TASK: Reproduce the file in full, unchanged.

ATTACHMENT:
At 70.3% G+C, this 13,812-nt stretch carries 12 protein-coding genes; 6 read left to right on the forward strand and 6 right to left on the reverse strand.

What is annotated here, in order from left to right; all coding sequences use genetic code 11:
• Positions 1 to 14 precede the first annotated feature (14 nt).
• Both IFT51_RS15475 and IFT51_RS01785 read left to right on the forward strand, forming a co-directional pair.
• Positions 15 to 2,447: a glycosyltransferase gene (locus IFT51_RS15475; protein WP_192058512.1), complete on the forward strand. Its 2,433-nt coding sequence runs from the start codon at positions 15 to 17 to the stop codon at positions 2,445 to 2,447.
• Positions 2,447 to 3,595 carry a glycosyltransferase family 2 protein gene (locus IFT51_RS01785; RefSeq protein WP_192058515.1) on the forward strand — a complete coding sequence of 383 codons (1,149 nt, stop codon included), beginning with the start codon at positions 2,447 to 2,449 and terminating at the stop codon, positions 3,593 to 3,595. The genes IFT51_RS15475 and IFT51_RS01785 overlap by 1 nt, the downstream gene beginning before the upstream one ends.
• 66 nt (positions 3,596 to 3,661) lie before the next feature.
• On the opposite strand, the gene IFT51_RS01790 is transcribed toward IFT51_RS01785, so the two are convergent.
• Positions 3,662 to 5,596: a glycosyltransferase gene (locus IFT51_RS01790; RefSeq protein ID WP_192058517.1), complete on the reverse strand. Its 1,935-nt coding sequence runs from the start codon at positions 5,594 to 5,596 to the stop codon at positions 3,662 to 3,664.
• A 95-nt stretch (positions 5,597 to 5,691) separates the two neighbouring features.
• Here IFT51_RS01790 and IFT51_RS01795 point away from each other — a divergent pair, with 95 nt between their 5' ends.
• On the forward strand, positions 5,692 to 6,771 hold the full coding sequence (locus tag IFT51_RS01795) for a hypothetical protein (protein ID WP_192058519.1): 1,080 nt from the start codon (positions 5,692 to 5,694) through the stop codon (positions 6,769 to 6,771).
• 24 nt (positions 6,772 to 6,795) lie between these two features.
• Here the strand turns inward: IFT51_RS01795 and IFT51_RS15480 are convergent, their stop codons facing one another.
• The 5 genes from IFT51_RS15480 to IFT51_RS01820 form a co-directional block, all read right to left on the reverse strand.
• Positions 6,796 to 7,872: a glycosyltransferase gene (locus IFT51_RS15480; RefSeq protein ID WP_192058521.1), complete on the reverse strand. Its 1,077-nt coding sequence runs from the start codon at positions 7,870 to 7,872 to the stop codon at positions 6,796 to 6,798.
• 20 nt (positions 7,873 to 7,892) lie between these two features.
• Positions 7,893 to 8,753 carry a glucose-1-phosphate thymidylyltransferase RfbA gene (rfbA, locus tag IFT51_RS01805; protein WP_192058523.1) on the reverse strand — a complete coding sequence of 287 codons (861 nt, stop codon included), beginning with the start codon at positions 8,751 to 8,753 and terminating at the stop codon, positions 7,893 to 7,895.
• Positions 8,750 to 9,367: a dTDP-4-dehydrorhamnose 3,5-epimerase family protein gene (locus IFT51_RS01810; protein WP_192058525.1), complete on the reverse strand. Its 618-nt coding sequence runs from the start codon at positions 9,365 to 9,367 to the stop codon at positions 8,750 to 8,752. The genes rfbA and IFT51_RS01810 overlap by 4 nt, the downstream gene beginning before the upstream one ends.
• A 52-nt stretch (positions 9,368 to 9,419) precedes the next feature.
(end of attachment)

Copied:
At 70.3% G+C, this 13,812-nt stretch carries 12 protein-coding genes; 6 read left to right on the forward strand and 6 right to left on the reverse strand.

What is annotated here, in order from left to right; all coding sequences use genetic code 11:
• Positions 1 to 14 precede the first annotated feature (14 nt).
• Both IFT51_RS15475 and IFT51_RS01785 read left to right on the forward strand, forming a co-directional pair.
• Positions 15 to 2,447: a glycosyltransferase gene (locus IFT51_RS15475; protein WP_192058512.1), complete on the forward strand. Its 2,433-nt coding sequence runs from the start codon at positions 15 to 17 to the stop codon at positions 2,445 to 2,447.
• Positions 2,447 to 3,595 carry a glycosyltransferase family 2 protein gene (locus IFT51_RS01785; RefSeq protein WP_192058515.1) on the forward strand — a complete coding sequence of 383 codons (1,149 nt, stop codon included), beginning with the start codon at positions 2,447 to 2,449 and terminating at the stop codon, positions 3,593 to 3,595. The genes IFT51_RS15475 and IFT51_RS01785 overlap by 1 nt, the downstream gene beginning before the upstream one ends.
• 66 nt (positions 3,596 to 3,661) lie before the next feature.
• On the opposite strand, the gene IFT51_RS01790 is transcribed toward IFT51_RS01785, so the two are convergent.
• Positions 3,662 to 5,596: a glycosyltransferase gene (locus IFT51_RS01790; RefSeq protein ID WP_192058517.1), complete on the reverse strand. Its 1,935-nt coding sequence runs from the start codon at positions 5,594 to 5,596 to the stop codon at positions 3,662 to 3,664.
• A 95-nt stretch (positions 5,597 to 5,691) separates the two neighbouring features.
• Here IFT51_RS01790 and IFT51_RS01795 point away from each other — a divergent pair, with 95 nt between their 5' ends.
• On the forward strand, positions 5,692 to 6,771 hold the full coding sequence (locus tag IFT51_RS01795) for a hypothetical protein (protein ID WP_192058519.1): 1,080 nt from the start codon (positions 5,692 to 5,694) through the stop codon (positions 6,769 to 6,771).
• 24 nt (positions 6,772 to 6,795) lie between these two features.
• Here the strand turns inward: IFT51_RS01795 and IFT51_RS15480 are convergent, their stop codons facing one another.
• The 5 genes from IFT51_RS15480 to IFT51_RS01820 form a co-directional block, all read right to left on the reverse strand.
• Positions 6,796 to 7,872: a glycosyltransferase gene (locus IFT51_RS15480; RefSeq protein ID WP_192058521.1), complete on the reverse strand. Its 1,077-nt coding sequence runs from the start codon at positions 7,870 to 7,872 to the stop codon at positions 6,796 to 6,798.
• 20 nt (positions 7,873 to 7,892) lie between these two features.
• Positions 7,893 to 8,753 carry a glucose-1-phosphate thymidylyltransferase RfbA gene (rfbA, locus tag IFT51_RS01805; protein WP_192058523.1) on the reverse strand — a complete coding sequence of 287 codons (861 nt, stop codon included), beginning with the start codon at positions 8,751 to 8,753 and terminating at the stop codon, positions 7,893 to 7,895.
• Positions 8,750 to 9,367: a dTDP-4-dehydrorhamnose 3,5-epimerase family protein gene (locus IFT51_RS01810; protein WP_192058525.1), complete on the reverse strand. Its 618-nt coding sequence runs from the start codon at positions 9,365 to 9,367 to the stop codon at positions 8,750 to 8,752. The genes rfbA and IFT51_RS01810 overlap by 4 nt, the downstream gene beginning before the upstream one ends.
• A 52-nt stretch (positions 9,368 to 9,419) precedes the next feature.